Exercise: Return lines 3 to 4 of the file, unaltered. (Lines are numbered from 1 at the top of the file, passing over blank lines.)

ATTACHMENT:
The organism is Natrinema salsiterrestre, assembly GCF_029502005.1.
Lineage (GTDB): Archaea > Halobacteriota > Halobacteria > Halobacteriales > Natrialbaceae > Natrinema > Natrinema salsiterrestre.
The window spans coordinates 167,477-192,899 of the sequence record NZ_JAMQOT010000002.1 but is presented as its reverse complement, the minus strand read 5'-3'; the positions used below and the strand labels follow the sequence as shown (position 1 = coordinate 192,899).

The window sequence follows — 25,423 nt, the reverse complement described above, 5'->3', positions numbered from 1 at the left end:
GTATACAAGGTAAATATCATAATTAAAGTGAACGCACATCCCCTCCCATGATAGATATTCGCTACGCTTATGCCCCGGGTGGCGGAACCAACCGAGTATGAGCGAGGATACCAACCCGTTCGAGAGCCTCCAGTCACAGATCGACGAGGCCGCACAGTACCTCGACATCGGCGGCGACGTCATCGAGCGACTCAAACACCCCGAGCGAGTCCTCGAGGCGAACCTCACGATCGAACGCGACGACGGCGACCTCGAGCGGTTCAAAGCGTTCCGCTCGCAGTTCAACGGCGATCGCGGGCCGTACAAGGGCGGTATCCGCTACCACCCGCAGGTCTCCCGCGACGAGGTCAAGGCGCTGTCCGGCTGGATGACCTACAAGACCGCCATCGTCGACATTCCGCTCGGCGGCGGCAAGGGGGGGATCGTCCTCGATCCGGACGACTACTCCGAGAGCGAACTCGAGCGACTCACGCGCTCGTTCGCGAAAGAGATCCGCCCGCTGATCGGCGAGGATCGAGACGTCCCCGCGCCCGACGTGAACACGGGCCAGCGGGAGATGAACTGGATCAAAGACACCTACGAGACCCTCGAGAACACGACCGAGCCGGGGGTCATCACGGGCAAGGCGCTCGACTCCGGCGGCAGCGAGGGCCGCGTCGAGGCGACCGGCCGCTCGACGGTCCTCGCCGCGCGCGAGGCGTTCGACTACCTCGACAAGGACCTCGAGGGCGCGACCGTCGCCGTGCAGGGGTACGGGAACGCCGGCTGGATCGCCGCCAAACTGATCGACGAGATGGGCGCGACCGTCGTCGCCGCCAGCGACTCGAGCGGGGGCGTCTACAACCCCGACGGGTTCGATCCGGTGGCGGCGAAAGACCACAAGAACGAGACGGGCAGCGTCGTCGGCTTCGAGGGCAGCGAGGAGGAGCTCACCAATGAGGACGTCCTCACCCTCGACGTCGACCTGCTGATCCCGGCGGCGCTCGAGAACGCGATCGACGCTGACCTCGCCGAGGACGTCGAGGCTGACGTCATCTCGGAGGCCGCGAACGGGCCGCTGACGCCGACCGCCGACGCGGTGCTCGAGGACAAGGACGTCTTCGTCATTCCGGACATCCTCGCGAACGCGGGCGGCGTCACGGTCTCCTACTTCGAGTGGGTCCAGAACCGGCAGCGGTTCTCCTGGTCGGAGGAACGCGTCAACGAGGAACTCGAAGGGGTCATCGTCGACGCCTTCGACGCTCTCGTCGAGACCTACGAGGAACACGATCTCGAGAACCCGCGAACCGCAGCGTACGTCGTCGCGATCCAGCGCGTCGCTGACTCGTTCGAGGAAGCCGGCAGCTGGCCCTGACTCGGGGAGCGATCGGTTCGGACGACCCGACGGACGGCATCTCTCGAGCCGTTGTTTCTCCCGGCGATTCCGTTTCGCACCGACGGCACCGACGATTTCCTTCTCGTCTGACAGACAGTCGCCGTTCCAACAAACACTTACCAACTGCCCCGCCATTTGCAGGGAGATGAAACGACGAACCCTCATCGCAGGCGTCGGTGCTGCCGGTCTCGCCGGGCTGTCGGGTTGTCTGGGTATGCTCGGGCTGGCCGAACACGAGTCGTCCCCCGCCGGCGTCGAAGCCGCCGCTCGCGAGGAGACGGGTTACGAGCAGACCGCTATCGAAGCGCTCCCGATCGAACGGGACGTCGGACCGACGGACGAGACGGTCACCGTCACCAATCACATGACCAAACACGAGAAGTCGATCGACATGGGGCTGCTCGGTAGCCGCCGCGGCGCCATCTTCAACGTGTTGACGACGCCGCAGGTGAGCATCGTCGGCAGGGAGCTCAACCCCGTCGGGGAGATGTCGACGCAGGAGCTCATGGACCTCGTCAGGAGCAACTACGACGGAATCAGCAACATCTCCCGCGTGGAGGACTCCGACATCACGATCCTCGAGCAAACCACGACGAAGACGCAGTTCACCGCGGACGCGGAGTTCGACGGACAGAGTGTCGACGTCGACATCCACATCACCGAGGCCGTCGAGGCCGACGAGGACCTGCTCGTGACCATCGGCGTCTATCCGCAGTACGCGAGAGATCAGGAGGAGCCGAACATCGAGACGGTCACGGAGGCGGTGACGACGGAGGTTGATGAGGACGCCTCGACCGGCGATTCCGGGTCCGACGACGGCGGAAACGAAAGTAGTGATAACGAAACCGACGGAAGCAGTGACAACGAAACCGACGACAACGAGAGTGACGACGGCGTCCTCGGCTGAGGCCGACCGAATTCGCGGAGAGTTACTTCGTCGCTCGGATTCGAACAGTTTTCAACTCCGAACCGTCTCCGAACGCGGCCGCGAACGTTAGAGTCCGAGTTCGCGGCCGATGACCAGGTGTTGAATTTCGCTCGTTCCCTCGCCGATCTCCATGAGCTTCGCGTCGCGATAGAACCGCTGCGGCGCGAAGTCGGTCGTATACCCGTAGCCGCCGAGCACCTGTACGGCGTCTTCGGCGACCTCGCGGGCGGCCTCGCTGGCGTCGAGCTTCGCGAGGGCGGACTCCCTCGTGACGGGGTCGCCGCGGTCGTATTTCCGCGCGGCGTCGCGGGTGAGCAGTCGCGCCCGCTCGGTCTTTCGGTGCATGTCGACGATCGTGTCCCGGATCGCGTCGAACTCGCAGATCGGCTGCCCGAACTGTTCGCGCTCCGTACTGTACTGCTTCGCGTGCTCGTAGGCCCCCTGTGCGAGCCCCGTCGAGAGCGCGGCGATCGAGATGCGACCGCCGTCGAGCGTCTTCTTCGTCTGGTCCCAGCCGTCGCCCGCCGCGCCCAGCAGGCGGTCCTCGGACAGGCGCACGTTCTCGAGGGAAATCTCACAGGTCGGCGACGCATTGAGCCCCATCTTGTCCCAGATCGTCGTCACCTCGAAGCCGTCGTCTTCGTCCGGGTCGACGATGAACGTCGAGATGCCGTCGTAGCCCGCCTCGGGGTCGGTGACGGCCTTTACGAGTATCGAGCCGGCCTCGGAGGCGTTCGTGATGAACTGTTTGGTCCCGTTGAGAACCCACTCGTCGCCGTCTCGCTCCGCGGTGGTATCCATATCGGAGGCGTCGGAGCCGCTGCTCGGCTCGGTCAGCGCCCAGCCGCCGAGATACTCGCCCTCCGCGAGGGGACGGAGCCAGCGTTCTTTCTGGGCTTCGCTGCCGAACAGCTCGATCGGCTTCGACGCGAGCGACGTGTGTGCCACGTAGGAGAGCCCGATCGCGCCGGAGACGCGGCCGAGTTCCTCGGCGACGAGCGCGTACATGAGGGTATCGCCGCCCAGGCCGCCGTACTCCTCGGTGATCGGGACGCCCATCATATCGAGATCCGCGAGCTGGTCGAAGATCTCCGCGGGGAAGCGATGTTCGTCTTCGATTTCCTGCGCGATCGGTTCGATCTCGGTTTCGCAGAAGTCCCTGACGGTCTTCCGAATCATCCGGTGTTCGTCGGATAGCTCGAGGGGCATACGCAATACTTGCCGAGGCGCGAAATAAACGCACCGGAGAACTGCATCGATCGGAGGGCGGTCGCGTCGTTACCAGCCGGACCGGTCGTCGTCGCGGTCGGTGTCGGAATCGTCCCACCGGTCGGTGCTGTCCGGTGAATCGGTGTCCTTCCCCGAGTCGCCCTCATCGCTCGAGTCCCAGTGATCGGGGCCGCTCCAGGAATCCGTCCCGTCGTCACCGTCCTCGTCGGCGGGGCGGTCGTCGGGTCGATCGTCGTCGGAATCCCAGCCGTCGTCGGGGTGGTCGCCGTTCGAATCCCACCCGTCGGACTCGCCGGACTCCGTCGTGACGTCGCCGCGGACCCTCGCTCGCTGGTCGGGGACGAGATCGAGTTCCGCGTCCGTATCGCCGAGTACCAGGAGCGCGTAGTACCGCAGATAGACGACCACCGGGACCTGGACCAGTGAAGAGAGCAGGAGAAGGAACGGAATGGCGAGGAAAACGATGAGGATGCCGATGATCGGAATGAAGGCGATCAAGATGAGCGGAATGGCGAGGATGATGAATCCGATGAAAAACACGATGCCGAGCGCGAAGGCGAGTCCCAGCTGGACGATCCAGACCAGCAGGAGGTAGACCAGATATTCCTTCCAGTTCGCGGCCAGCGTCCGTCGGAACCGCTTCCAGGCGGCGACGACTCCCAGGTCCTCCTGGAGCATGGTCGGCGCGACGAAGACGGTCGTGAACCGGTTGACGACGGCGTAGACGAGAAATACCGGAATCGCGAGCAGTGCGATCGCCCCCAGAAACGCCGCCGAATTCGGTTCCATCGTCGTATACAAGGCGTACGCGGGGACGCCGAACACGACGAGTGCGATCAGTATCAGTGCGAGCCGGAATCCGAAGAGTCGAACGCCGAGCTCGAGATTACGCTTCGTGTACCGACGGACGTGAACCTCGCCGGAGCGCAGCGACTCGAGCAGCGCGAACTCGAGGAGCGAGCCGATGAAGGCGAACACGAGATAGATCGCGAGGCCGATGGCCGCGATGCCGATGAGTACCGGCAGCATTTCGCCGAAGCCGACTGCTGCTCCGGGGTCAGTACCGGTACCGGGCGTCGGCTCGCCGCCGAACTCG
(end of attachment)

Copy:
The window spans coordinates 167,477-192,899 of the sequence record NZ_JAMQOT010000002.1 but is presented as its reverse complement, the minus strand read 5'-3'; the positions used below and the strand labels follow the sequence as shown (position 1 = coordinate 192,899).

The window sequence follows — 25,423 nt, the reverse complement described above, 5'->3', positions numbered from 1 at the left end: